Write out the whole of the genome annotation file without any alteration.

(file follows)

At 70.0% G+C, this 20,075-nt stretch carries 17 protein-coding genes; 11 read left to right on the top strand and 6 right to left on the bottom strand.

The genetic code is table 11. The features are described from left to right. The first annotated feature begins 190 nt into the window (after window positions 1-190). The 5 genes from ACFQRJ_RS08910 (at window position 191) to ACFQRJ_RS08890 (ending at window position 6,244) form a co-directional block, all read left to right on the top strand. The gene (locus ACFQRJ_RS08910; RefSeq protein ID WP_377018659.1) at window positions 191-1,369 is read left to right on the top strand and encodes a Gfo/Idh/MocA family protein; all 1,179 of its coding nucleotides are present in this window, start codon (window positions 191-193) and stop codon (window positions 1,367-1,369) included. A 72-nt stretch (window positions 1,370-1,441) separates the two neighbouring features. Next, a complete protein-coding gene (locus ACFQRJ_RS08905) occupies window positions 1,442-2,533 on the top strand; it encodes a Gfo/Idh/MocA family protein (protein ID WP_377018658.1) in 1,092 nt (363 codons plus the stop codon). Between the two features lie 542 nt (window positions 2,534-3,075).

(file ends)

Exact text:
At 70.0% G+C, this 20,075-nt stretch carries 17 protein-coding genes; 11 read left to right on the top strand and 6 right to left on the bottom strand.

The genetic code is table 11. The features are described from left to right. The first annotated feature begins 190 nt into the window (after window positions 1-190). The 5 genes from ACFQRJ_RS08910 (at window position 191) to ACFQRJ_RS08890 (ending at window position 6,244) form a co-directional block, all read left to right on the top strand. The gene (locus ACFQRJ_RS08910; RefSeq protein ID WP_377018659.1) at window positions 191-1,369 is read left to right on the top strand and encodes a Gfo/Idh/MocA family protein; all 1,179 of its coding nucleotides are present in this window, start codon (window positions 191-193) and stop codon (window positions 1,367-1,369) included. A 72-nt stretch (window positions 1,370-1,441) separates the two neighbouring features. Next, a complete protein-coding gene (locus ACFQRJ_RS08905) occupies window positions 1,442-2,533 on the top strand; it encodes a Gfo/Idh/MocA family protein (protein ID WP_377018658.1) in 1,092 nt (363 codons plus the stop codon). Between the two features lie 542 nt (window positions 2,534-3,075).